group of fig
gaunt victims
Dostoevsky n
the imposing
club in downtt
of them - t
shouldered, w
down his n
pressed a han
into my hand
into the shado
"Dear Sir,
"We are a g
and we write
us quit this
country whi
people are no
the wind."
The manife
visitors he
Romanian di
the discrep
country's libe
ternational
domestic r
repression.
OUTSIDE
dent Nicho
widely adm
Moscow, eve
remains a m
saw Pact.
Romania als
munist cot
diplomatic re
But Ceausesc
have present
ministration
Eager t
Romania's p
ce with econ
Ceusescu wa
nation status
with the U
privilege that
to countries t
rights. For th
prevents Rom
leaving the co
probably the
emigrationp
Europe. Ceau
strict politic
equally harsh
on Romania's
Should Pres
cern with hu
strategic c
American rela
prevail in
relations? It
of only abstr.
Washington,
Romaniansi
sometimes lit
death.
THE MAN
manifesto - P
year-old lathe
into a park
personal orde
me with stic
legs, the am
said. "They
long and. Ii
trouble. I lose
plied for aspas
my father ma
with his pensir
The experit
Romanians w
system enforc
tralized contro
internal inte
known as the
.the Secwitate

omanian dissidents:
lost in the shuffle
onald Kirk from organizing any serious net- creased from $322 million in 1975
from organizing any serious to $492.7 million last year. This
ST, Romania - A threat to Ceausescu. year, American economists
ures looking like If they try to leave the country, predict, the figure will reach $600
of oppression in a the dissidents again experience million.
ovelstood in front of Ceausescu's power. While DOMESTIC WORKERS,
military officers' Romanian officials say they however, are considered as im-
own Bucharest. One routinely grant passports and portant as trade in Romania. Of-
all, a trifle stoop exit visas to anyone who wants ficials note that the population is
ith hair streaming them - an impression they are rising by less than 1 per cent a
eck - furtively anxious to spread to win most- year, and they complain they do
idwritten manifesto favored-nation status- applican- not have the manpower for new
and then retreated ts repeatedly have been rejected. industries - or even farms, from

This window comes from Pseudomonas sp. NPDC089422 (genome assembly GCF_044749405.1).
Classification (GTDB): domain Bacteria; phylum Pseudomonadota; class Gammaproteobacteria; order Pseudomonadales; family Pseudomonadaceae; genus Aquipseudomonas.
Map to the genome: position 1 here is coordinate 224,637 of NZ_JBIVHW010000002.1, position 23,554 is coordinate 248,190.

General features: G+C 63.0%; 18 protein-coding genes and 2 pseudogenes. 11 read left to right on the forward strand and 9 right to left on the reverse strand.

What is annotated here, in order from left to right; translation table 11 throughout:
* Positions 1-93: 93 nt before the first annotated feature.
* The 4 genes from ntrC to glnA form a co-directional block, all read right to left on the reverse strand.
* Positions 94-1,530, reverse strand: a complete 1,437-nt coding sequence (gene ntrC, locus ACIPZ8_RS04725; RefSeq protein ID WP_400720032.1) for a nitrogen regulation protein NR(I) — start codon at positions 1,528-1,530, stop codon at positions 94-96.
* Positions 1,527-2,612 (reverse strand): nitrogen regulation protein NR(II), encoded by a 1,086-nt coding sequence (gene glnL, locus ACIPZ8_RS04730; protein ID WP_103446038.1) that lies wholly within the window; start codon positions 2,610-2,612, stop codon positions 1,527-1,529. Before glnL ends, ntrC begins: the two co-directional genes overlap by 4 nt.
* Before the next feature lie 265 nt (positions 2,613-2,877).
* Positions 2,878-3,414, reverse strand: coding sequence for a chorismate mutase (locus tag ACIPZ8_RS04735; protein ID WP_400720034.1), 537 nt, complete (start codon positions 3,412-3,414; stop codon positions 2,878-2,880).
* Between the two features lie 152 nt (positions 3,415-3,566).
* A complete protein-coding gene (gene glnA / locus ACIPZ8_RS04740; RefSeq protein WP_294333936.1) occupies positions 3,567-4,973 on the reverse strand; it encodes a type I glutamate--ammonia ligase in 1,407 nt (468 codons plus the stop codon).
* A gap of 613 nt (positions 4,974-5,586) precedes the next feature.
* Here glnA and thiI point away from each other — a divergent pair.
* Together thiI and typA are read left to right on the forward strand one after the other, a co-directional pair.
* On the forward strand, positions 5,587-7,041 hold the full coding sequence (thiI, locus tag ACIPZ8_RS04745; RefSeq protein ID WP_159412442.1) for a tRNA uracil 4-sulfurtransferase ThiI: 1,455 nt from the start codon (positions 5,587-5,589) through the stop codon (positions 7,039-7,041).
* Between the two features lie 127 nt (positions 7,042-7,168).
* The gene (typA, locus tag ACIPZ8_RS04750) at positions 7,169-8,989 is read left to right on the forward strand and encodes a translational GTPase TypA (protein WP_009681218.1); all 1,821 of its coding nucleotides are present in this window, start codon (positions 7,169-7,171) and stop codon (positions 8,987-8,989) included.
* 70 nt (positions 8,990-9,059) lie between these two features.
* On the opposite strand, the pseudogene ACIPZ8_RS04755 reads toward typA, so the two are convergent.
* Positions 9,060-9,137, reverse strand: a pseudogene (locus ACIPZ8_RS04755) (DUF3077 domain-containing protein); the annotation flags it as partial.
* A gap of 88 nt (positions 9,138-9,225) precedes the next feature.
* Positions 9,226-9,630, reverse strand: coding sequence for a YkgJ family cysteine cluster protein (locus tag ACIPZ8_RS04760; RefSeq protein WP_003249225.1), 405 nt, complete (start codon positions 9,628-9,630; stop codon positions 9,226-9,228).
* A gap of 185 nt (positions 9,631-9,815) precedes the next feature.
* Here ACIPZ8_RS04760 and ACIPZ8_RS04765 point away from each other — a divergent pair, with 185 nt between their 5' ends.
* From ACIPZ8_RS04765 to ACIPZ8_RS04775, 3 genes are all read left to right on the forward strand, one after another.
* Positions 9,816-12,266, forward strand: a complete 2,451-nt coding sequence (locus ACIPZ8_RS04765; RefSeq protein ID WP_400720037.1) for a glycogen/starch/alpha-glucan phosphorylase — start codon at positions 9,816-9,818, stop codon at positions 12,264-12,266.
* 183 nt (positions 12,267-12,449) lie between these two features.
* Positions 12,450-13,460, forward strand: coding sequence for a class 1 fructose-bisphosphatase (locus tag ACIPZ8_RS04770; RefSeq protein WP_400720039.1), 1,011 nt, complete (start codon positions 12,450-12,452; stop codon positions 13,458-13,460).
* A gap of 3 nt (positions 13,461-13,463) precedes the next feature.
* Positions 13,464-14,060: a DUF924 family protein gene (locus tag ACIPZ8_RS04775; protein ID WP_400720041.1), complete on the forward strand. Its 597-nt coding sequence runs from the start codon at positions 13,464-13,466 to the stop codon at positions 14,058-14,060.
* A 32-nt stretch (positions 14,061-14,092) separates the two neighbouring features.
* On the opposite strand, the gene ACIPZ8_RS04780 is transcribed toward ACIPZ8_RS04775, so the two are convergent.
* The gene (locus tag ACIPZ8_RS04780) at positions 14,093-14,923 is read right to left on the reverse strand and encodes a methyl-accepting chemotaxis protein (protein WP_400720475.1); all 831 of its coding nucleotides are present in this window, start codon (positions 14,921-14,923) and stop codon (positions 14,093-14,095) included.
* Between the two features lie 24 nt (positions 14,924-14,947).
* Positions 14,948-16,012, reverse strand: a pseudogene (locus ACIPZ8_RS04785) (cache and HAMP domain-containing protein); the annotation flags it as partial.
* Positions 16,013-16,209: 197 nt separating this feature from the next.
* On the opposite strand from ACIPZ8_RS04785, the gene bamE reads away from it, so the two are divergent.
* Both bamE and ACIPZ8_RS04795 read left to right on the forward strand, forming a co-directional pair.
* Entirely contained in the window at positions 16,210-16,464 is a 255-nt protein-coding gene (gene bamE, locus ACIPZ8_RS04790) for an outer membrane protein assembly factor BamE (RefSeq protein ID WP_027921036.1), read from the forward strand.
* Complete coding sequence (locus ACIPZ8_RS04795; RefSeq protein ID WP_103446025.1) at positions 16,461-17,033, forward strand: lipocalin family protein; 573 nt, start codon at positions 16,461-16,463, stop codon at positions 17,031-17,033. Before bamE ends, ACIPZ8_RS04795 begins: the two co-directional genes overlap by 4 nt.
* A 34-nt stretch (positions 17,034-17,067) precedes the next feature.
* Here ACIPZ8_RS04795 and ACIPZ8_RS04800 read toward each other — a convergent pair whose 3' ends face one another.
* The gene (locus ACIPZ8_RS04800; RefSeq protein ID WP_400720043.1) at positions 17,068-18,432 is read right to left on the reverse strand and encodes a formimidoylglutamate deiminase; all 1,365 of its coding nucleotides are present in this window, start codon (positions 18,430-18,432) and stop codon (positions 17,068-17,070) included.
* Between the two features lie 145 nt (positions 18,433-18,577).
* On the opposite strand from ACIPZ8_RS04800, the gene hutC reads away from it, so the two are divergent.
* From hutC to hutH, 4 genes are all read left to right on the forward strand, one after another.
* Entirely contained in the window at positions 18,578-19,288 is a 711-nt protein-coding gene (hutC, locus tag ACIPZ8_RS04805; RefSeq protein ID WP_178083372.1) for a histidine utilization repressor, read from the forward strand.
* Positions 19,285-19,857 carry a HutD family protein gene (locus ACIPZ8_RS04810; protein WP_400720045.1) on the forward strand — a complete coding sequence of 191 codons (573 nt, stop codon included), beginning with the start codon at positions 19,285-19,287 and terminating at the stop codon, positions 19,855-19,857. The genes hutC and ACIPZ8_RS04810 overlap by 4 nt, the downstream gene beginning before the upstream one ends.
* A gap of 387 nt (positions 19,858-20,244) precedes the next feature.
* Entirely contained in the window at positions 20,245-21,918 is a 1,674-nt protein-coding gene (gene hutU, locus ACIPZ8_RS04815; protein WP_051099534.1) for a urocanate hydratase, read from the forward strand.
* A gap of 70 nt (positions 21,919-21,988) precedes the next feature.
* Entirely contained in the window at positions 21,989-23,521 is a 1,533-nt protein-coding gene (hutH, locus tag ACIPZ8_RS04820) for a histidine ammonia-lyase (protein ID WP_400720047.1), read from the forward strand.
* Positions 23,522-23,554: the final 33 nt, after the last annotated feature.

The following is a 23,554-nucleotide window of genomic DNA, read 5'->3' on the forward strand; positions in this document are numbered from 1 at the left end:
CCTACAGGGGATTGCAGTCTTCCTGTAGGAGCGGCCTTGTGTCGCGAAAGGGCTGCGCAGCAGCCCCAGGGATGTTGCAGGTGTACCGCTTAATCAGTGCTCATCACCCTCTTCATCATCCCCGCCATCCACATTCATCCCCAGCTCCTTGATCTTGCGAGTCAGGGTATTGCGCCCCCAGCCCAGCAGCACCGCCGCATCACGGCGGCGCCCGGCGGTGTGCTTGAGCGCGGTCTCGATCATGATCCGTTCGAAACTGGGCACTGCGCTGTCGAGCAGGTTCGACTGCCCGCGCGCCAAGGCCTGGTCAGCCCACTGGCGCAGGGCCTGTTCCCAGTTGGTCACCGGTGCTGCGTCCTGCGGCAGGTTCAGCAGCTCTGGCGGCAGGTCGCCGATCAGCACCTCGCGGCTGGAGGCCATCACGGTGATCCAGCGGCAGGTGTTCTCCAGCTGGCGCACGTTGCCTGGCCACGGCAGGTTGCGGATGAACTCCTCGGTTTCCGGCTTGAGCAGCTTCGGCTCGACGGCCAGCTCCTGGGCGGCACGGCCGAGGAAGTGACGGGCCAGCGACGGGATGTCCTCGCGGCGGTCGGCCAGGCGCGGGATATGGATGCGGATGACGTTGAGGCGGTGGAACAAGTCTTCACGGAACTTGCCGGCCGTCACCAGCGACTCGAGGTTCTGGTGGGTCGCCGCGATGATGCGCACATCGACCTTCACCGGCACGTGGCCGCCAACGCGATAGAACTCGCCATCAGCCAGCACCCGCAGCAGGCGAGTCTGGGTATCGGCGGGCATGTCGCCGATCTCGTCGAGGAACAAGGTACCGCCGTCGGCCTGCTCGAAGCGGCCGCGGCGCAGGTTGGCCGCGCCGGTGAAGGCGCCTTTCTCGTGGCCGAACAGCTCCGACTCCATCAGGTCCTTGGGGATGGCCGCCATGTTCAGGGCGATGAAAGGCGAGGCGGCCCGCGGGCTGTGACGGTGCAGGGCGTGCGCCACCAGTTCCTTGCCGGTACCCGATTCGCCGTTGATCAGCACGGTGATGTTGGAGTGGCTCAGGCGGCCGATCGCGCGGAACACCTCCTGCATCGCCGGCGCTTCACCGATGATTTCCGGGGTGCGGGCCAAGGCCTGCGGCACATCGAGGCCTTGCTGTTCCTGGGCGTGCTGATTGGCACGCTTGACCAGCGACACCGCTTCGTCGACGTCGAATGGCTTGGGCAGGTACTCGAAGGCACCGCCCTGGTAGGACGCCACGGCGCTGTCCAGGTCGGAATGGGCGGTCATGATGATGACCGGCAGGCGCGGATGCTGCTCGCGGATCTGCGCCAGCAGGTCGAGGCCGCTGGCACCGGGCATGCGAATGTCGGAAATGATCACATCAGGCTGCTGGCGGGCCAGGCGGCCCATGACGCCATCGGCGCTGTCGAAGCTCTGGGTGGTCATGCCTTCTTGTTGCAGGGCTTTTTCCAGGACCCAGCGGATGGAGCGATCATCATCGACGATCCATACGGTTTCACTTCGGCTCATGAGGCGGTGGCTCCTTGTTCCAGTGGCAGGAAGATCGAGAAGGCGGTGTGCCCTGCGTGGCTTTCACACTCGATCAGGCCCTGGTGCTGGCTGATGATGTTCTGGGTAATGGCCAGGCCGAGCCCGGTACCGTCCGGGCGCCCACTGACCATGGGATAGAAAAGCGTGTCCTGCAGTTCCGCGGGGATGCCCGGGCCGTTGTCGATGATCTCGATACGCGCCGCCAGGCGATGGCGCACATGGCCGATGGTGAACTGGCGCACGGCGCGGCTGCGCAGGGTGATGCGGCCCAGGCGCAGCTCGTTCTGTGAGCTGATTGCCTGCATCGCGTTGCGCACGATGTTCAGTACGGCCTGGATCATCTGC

ws. "Yes, we have the right at the which the young have migrated
the note began. passport, but it is only in the to the cities. As a result, the
roup of seven men, papers,"'said Sergiu lomita, 20, government has outlawed abor-
you praying to help who was with Negreanu. "When tions, made divorce an arduous
country forever, a we apple, we say, 'This is our ordeal and offered bonuses to
ere the rights of right.' But they say, 'You haven't mothers with more than two
thing but blowing in this right.' We don't know what is children.
policy and what is not." The emphasis on economic ex-
sto, typical of those THE WHITE House has asked pansion has created a growing
re receive from Congress to extend for three discontent among workers. The
ssidents, illustrates more years the U.S.-Romania government puts a third of its
ancy between the trade agreement signed by national income back into in-
ral reputation in he Ceausescu and President Ford in dustrial development without in-
affairs and the 1975. President Carter also has creasing wages or offering low-
requested another one-year priced consumer goods to the
waiver of the amendment to the masses. Per capita income
ROMANIA, Presi- U.S. Trade Act that makes free estimates range from $1,200 to
ae .Ceausescu is emigration policies a $2,000 a year. The result is that
fired for defying requirement for most-favored- Romanians, like Russians, are
n though Romania nation status. forever waiting in line for such
ember of the War- "Failure to extend the waiver commodities as coffee and bread.
Under (his rule, authority would remove the They have to pay bribes for
o is th only com- major incentive to encourage luxury items or even high-quality